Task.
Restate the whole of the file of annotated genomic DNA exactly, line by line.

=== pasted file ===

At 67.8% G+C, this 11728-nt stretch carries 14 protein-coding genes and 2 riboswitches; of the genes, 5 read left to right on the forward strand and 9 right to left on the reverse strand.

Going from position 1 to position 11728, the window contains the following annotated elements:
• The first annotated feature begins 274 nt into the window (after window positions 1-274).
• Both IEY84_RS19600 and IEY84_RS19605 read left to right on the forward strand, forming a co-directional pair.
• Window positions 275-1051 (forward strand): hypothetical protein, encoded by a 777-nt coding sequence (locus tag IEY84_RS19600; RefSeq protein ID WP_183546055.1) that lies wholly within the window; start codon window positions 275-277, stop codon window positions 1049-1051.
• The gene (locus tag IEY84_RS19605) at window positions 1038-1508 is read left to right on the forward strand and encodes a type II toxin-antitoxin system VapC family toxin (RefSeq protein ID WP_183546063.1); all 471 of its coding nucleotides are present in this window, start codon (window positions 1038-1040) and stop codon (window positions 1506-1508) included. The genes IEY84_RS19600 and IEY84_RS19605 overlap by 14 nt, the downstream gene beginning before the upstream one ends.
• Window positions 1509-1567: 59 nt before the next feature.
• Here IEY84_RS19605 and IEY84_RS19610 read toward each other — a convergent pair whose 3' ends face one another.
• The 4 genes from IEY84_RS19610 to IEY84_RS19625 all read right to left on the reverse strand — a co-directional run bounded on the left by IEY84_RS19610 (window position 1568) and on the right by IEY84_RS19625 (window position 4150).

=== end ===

At 67.8% G+C, this 11728-nt stretch carries 14 protein-coding genes and 2 riboswitches; of the genes, 5 read left to right on the forward strand and 9 right to left on the reverse strand.

Going from position 1 to position 11728, the window contains the following annotated elements:
• The first annotated feature begins 274 nt into the window (after window positions 1-274).
• Both IEY84_RS19600 and IEY84_RS19605 read left to right on the forward strand, forming a co-directional pair.
• Window positions 275-1051 (forward strand): hypothetical protein, encoded by a 777-nt coding sequence (locus tag IEY84_RS19600; RefSeq protein ID WP_183546055.1) that lies wholly within the window; start codon window positions 275-277, stop codon window positions 1049-1051.
• The gene (locus tag IEY84_RS19605) at window positions 1038-1508 is read left to right on the forward strand and encodes a type II toxin-antitoxin system VapC family toxin (RefSeq protein ID WP_183546063.1); all 471 of its coding nucleotides are present in this window, start codon (window positions 1038-1040) and stop codon (window positions 1506-1508) included. The genes IEY84_RS19600 and IEY84_RS19605 overlap by 14 nt, the downstream gene beginning before the upstream one ends.
• Window positions 1509-1567: 59 nt before the next feature.
• Here IEY84_RS19605 and IEY84_RS19610 read toward each other — a convergent pair whose 3' ends face one another.
• The 4 genes from IEY84_RS19610 to IEY84_RS19625 all read right to left on the reverse strand — a co-directional run bounded on the left by IEY84_RS19610 (window position 1568) and on the right by IEY84_RS19625 (window position 4150).